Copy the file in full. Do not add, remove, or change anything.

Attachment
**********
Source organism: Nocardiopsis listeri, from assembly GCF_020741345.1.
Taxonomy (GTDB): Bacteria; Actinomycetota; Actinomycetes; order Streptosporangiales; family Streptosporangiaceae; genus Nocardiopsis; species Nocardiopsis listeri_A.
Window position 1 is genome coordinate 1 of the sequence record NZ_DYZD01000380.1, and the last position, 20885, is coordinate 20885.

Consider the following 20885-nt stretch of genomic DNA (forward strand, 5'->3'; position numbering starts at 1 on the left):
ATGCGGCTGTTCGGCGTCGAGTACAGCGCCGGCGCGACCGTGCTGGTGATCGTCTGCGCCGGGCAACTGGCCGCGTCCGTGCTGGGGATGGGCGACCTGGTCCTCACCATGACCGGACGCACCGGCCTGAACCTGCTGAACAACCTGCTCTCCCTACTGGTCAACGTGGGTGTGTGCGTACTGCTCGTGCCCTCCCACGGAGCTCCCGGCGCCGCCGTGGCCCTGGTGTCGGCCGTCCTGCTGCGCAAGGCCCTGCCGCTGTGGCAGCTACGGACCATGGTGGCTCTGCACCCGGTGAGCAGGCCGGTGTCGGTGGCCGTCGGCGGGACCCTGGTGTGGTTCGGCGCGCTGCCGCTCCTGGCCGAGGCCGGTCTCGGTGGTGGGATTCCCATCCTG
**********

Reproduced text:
Source organism: Nocardiopsis listeri, from assembly GCF_020741345.1.
Taxonomy (GTDB): Bacteria; Actinomycetota; Actinomycetes; order Streptosporangiales; family Streptosporangiaceae; genus Nocardiopsis; species Nocardiopsis listeri_A.
Window position 1 is genome coordinate 1 of the sequence record NZ_DYZD01000380.1, and the last position, 20885, is coordinate 20885.

Consider the following 20885-nt stretch of genomic DNA (forward strand, 5'->3'; position numbering starts at 1 on the left):
ATGCGGCTGTTCGGCGTCGAGTACAGCGCCGGCGCGACCGTGCTGGTGATCGTCTGCGCCGGGCAACTGGCCGCGTCCGTGCTGGGGATGGGCGACCTGGTCCTCACCATGACCGGACGCACCGGCCTGAACCTGCTGAACAACCTGCTCTCCCTACTGGTCAACGTGGGTGTGTGCGTACTGCTCGTGCCCTCCCACGGAGCTCCCGGCGCCGCCGTGGCCCTGGTGTCGGCCGTCCTGCTGCGCAAGGCCCTGCCGCTGTGGCAGCTACGGACCATGGTGGCTCTGCACCCGGTGAGCAGGCCGGTGTCGGTGGCCGTCGGCGGGACCCTGGTGTGGTTCGGCGCGCTGCCGCTCCTGGCCGAGGCCGGTCTCGGTGGTGGGATTCCCATCCTG